After several pivots, Craftsvilla, an online ethnic wear retailer, has been struggling for years to find a stable business model.
To refurbish this image from being a marketplace to a brand this year, the company has received Rs 30 crore so far from its Singapore parent entity, Supera Investments Pte. Ltd. It has picked up these funds in 3 tranches of Rs 10 crore each in February, June, and September.
The company has gone through major changes since inception. From being a marketplace for handicrafts, the company is now an ethnic clothing and jewellery store for people and is now striving to become the fabindia of the Internet.
As per the CEO and Founder Manoj Gupta’s interview with AdAge, the company supports its actions by citing a report by PwC that claims “ethnic wear accounts for around 74 per cent of the women’s apparel market and is valued at 14–16 billion USD. It is growing at a CAGR of 8 per cent and is expected to reach 27 billion USD by 2025. More than 75 per cent of this market is unorganised.”
Even with this market report to support Craftsvilla’s plans, the company’s financial figures for FY17 told a different story. The revenue of the company for FY17 had gone down 17.7 per cent from Rs 36.89 crore to Rs 30.35 crore. The basic turnover itself depleted 21.1 per cent.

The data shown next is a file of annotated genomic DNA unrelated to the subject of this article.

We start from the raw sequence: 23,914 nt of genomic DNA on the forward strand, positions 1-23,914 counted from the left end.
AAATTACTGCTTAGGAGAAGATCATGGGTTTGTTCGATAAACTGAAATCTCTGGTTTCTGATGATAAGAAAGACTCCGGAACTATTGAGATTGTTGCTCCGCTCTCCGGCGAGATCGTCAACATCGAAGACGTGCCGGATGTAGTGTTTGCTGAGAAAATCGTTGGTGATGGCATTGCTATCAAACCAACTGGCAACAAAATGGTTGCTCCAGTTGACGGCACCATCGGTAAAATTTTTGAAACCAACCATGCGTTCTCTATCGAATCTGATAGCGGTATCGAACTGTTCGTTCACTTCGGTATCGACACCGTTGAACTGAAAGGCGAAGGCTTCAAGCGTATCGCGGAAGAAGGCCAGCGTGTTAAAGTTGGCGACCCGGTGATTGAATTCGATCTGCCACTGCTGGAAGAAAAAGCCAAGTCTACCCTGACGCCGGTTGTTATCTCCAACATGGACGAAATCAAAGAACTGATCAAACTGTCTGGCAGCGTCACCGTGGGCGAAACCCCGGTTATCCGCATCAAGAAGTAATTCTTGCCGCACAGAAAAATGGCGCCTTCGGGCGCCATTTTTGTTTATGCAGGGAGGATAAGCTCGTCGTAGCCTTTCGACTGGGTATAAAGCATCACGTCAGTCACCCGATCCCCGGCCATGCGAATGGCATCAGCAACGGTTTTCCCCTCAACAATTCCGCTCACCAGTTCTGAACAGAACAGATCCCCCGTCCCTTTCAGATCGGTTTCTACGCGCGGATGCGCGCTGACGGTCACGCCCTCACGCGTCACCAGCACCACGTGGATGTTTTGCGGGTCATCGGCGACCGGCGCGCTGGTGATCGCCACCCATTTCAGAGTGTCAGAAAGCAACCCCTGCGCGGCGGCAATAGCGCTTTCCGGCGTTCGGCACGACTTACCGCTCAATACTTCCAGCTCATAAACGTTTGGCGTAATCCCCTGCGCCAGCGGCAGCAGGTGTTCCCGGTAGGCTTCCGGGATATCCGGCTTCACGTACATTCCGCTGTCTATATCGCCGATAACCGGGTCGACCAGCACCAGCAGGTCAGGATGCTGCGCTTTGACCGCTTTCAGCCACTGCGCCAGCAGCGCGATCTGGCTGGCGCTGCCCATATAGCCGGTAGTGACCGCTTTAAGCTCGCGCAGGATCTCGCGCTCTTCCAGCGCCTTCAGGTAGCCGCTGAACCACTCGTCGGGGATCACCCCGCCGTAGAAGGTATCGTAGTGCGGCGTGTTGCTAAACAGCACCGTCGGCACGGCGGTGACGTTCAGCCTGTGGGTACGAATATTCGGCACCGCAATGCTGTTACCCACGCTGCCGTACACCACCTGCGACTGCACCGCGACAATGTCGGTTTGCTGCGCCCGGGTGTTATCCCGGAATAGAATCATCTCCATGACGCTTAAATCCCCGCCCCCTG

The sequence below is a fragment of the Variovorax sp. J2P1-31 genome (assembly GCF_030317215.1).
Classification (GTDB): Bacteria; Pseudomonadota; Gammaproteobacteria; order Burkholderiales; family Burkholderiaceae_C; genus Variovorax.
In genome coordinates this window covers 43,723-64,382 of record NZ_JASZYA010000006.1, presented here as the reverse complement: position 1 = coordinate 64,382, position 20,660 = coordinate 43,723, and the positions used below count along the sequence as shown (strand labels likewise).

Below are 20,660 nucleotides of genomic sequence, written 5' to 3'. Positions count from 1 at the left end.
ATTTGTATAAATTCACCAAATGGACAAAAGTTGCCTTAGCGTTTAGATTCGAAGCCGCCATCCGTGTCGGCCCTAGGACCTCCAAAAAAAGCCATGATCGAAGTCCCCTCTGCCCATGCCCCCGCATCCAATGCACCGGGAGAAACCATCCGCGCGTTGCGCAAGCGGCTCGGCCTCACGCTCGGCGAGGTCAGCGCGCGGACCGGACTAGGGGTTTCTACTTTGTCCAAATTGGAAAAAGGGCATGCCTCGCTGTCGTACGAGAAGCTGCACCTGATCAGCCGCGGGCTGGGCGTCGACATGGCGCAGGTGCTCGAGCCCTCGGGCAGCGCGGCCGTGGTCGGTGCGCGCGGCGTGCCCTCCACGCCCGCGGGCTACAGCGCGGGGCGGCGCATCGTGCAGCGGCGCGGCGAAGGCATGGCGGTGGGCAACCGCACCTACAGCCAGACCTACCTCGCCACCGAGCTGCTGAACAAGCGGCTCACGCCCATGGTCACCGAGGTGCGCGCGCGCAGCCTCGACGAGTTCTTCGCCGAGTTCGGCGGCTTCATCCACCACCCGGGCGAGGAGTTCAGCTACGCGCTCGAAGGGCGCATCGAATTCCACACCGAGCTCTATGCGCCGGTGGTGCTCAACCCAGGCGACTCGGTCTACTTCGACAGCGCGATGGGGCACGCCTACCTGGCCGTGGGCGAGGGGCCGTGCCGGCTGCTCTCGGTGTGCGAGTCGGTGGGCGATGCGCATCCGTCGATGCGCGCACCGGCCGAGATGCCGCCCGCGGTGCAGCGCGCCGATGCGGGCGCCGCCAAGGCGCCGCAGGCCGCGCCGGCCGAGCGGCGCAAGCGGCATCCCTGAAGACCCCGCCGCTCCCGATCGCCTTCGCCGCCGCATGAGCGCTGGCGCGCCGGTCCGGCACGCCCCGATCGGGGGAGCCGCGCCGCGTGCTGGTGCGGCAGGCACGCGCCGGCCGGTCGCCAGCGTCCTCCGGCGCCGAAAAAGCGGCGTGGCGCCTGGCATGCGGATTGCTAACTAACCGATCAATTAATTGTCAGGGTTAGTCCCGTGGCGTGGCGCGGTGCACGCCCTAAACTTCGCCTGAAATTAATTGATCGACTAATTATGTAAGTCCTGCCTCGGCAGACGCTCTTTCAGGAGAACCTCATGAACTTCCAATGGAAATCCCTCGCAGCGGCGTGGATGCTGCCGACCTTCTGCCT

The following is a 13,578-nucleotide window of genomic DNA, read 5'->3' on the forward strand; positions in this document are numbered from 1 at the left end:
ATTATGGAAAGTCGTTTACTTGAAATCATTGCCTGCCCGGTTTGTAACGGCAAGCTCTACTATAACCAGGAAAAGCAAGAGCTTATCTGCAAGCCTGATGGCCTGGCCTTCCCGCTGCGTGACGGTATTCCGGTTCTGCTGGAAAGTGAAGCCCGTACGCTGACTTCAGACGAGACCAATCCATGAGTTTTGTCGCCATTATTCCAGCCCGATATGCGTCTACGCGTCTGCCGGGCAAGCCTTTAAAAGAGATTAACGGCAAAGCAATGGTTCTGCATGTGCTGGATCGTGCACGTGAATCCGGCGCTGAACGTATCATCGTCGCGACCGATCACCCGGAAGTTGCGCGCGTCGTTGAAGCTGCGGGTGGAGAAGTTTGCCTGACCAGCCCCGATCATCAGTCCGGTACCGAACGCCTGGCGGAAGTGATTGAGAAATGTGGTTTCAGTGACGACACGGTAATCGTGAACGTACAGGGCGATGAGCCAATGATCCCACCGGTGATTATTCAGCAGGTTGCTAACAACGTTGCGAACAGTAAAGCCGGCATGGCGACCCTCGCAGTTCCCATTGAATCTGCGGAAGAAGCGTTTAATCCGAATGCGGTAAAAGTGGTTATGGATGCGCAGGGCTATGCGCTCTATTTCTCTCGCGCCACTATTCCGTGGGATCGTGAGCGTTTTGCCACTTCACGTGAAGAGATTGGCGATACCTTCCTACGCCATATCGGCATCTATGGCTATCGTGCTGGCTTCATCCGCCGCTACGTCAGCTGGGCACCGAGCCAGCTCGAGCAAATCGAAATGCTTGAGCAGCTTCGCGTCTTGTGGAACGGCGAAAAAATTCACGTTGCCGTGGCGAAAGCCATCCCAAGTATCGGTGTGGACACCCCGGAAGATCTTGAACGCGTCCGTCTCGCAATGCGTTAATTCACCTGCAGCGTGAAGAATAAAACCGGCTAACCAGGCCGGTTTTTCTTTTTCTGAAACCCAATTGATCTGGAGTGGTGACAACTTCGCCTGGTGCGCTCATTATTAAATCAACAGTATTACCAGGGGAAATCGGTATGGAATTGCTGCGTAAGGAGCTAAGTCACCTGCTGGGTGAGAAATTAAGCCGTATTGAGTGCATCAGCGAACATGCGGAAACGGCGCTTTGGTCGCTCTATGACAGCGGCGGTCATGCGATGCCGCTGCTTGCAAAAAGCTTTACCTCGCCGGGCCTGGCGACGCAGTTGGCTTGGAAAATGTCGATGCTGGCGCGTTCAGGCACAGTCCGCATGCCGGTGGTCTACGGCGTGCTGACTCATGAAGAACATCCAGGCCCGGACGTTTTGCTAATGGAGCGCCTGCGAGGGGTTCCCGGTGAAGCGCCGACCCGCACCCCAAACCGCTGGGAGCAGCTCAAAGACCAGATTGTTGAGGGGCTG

On the other hand, the company had spent Rs 4.2 in FY16 to earn a rupee, while the expense per single rupee of revenue earned was controlled to Rs 3.8 in FY17. The losses brought down by 27.6 per cent to Rs 85.98 crore by a control in expenses rather than improvement in revenues.
What dampens the spirit is that the company’s entire idea behind selling ethnic products is it just being limited to a handful of ethnicities and manufacturers. In a country with countless cultures and a class of artisans that could actually benefit out of a platform that sells their products online at a fair price, the original idea of Craftsvilla could have gone a long way, if executed well.
Going further, the company might not have an acute shortage of funds, but looking at the financials, and the results of the pivot into an ethnic wear brand, the future looks unpromising.